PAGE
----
A repatriated ISIS fighter has pleaded guilty to a terrorism charge, announced the Department of Justice.
Omer Kuzu – a 23-year-old U.S. citizen captured by the Syrian Democratic Forces and returned to the U.S. by the FBI after a five-year stint handling communications for ISIS – pleaded guilty Wednesday to conspiring to provide material support to terrorism.
“The Department of Justice remains committed to holding accountable those who have left this country in order to join and support ISIS,” said John C. Demers, Assistant Attorney General for National Security. “We are thankful for the work of our foreign partners and the FBI in returning Kuzu to this country to face justice in an American courtroom. We hope countries around the world, including our European allies and partners, will likewise take responsibility for their own citizens who traveled to support ISIS.”
“This defendant, an American citizen radicalized on American soil, pledged allegiance to a brutal terrorist group and traveled halfway across the world to enact its agenda,” said U.S. Attorney Erin Nealy Cox for the Northern District of Texas. “The United States must do everything we can to prevent and deter this type of radicalization and prioritize prosecution of those that support the terroristic agenda of ISIS. I am gratified Mr. Kuzu faced justice in an American court.”
“Preventing terrorism remains the FBI’s top mission priority. The defendant intentionally left the United States to join, train with, and fight on behalf of ISIS. The North Texas Joint Terrorism Task Force worked closely with our domestic and foreign partners to ensure the threat he posed was mitigated,” said FBI Dallas Special Agent in Charge Matthew DeSarno. “We remain vigilant in our effort to prevent terrorism as well as hold terrorists, and those who provide support to terrorist organizations, accountable for their actions.”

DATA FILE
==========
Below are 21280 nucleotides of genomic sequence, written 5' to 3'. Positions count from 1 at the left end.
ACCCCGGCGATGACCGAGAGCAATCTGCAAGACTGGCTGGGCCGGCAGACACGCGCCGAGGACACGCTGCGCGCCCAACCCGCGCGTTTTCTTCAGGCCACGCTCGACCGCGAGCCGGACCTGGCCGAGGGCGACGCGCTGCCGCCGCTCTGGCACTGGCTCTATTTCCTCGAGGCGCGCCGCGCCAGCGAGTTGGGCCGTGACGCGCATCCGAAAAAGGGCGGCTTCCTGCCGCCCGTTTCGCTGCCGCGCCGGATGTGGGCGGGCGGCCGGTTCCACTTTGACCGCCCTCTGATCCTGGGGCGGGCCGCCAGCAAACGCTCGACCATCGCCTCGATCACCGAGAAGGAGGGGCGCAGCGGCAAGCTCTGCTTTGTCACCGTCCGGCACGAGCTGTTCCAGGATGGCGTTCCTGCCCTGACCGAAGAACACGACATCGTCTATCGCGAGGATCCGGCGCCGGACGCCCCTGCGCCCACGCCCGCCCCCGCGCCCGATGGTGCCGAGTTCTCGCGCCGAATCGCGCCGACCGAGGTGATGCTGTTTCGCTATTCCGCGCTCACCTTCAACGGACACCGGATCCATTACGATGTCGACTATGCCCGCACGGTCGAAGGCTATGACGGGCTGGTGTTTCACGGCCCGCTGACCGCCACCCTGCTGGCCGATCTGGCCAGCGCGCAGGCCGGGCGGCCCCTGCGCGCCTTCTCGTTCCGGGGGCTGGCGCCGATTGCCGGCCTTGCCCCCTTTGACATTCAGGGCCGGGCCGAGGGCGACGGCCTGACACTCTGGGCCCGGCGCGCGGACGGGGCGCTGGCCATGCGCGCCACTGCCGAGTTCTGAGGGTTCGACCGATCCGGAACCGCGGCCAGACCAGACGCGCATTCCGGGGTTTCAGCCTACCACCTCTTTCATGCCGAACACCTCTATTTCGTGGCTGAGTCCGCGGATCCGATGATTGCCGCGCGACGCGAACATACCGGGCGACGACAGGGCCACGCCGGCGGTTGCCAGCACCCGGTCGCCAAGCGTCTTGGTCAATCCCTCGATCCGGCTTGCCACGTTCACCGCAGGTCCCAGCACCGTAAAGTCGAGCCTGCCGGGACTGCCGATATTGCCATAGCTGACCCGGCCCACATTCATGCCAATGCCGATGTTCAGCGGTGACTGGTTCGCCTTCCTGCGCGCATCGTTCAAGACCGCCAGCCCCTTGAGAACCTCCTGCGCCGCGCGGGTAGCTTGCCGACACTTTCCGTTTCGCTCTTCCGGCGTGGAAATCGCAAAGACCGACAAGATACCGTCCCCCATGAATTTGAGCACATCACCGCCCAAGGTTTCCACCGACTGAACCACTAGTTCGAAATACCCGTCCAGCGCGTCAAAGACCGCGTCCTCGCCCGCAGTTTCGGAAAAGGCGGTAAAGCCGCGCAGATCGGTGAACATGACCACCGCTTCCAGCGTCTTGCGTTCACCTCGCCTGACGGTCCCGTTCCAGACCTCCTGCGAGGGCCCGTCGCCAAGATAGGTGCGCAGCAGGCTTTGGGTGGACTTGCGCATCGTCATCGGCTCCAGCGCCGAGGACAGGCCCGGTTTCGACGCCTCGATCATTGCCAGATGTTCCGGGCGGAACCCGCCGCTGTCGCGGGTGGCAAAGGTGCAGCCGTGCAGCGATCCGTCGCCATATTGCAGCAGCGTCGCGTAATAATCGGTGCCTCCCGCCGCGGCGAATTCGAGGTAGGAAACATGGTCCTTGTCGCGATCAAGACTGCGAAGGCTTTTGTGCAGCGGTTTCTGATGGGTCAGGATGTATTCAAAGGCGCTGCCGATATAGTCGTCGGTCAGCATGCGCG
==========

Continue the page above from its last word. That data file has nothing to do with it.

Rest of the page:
In plea papers, Kuzu admits that he and his brother, Yusuf, departed Texas for Istanbul, Turkey on Oct. 16, 2014. They then traveled to Orfa, Turkey, where an “ISIS taxi” picked them up and smuggled them across the border into Syria. They crashed in a series of “waiting houses” before ending up in Mosul, Iraq.
In Mosul, alongside 40 other foreign fighters, the brothers underwent five days of physical and weapons training led by ISIS instructors. They were then sent to Raqqah, Syria, where Kuzu started work at the ISIS telecommunications directorate.
Shortly thereafter, Kuzu admits, he pledged allegiance, or “Bay’ah,” to ISIS leader Abu Bakr al-Baghdadi and the Islamic Caliphate. He was given a monthly stipend, a Chinese-made AK 47, and an ISIS bride.
Subsequently, Kuzu was sent to the second lines in Kobani, Syria and Hama, Syria, to provide communications support for ISIS fighters on the front lines. He also worked in the Caliphate’s technology center.
In March 2019, Kuzu was captured by the SDF, alongside 1,500 suspected ISIS fighters. He was handed over to FBI custody, returned to American soil, and charged with conspiring to provide material support to ISIS.
In his plea papers, Kuzu admits that he knew ISIS had been designated a foreign terrorist organization (FTO) and engaged in terrorist activities.
He now faces up to 20 years in federal prison. Sentencing is set for Jan. 22, 2021.
The FBI’s Dallas Field Office conducted the investigation through the FBI’s Joint Terrorism Task Force (JTTF). Assistant U.S. Attorneys Errin Martin and Tiffany Eggers and Trial Attorney Michael Dittoe of the National Security Division’s Counterterrorism Section are prosecuting the case.